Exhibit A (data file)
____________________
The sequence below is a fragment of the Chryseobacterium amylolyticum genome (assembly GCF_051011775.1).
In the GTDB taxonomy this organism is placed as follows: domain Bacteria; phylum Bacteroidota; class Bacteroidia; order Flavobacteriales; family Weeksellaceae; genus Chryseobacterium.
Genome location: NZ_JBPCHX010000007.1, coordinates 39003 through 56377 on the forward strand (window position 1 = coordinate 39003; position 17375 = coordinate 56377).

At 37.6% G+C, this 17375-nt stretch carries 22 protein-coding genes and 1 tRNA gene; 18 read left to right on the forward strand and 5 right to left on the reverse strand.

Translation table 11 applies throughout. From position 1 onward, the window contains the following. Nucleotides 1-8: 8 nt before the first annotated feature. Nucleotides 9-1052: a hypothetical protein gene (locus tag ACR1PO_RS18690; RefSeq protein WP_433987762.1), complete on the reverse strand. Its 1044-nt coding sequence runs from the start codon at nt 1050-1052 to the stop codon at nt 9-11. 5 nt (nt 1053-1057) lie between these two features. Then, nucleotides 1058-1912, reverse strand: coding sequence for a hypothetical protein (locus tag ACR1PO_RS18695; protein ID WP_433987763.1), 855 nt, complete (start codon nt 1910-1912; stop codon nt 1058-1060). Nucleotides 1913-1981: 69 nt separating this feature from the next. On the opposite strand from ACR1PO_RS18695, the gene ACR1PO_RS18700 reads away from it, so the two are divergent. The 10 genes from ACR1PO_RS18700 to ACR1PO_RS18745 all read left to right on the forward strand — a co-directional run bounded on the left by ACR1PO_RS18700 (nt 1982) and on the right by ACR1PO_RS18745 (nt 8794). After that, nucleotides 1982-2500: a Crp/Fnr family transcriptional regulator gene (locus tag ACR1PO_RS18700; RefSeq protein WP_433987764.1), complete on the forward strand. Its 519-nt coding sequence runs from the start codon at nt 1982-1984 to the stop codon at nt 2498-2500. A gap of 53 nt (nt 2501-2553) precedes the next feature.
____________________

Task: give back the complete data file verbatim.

The sequence below is a fragment of the Chryseobacterium amylolyticum genome (assembly GCF_051011775.1).
In the GTDB taxonomy this organism is placed as follows: domain Bacteria; phylum Bacteroidota; class Bacteroidia; order Flavobacteriales; family Weeksellaceae; genus Chryseobacterium.
Genome location: NZ_JBPCHX010000007.1, coordinates 39003 through 56377 on the forward strand (window position 1 = coordinate 39003; position 17375 = coordinate 56377).

At 37.6% G+C, this 17375-nt stretch carries 22 protein-coding genes and 1 tRNA gene; 18 read left to right on the forward strand and 5 right to left on the reverse strand.

Translation table 11 applies throughout. From position 1 onward, the window contains the following. Nucleotides 1-8: 8 nt before the first annotated feature. Nucleotides 9-1052: a hypothetical protein gene (locus tag ACR1PO_RS18690; RefSeq protein WP_433987762.1), complete on the reverse strand. Its 1044-nt coding sequence runs from the start codon at nt 1050-1052 to the stop codon at nt 9-11. 5 nt (nt 1053-1057) lie between these two features. Then, nucleotides 1058-1912, reverse strand: coding sequence for a hypothetical protein (locus tag ACR1PO_RS18695; protein ID WP_433987763.1), 855 nt, complete (start codon nt 1910-1912; stop codon nt 1058-1060). Nucleotides 1913-1981: 69 nt separating this feature from the next. On the opposite strand from ACR1PO_RS18695, the gene ACR1PO_RS18700 reads away from it, so the two are divergent. The 10 genes from ACR1PO_RS18700 to ACR1PO_RS18745 all read left to right on the forward strand — a co-directional run bounded on the left by ACR1PO_RS18700 (nt 1982) and on the right by ACR1PO_RS18745 (nt 8794). After that, nucleotides 1982-2500: a Crp/Fnr family transcriptional regulator gene (locus tag ACR1PO_RS18700; RefSeq protein WP_433987764.1), complete on the forward strand. Its 519-nt coding sequence runs from the start codon at nt 1982-1984 to the stop codon at nt 2498-2500. A gap of 53 nt (nt 2501-2553) precedes the next feature.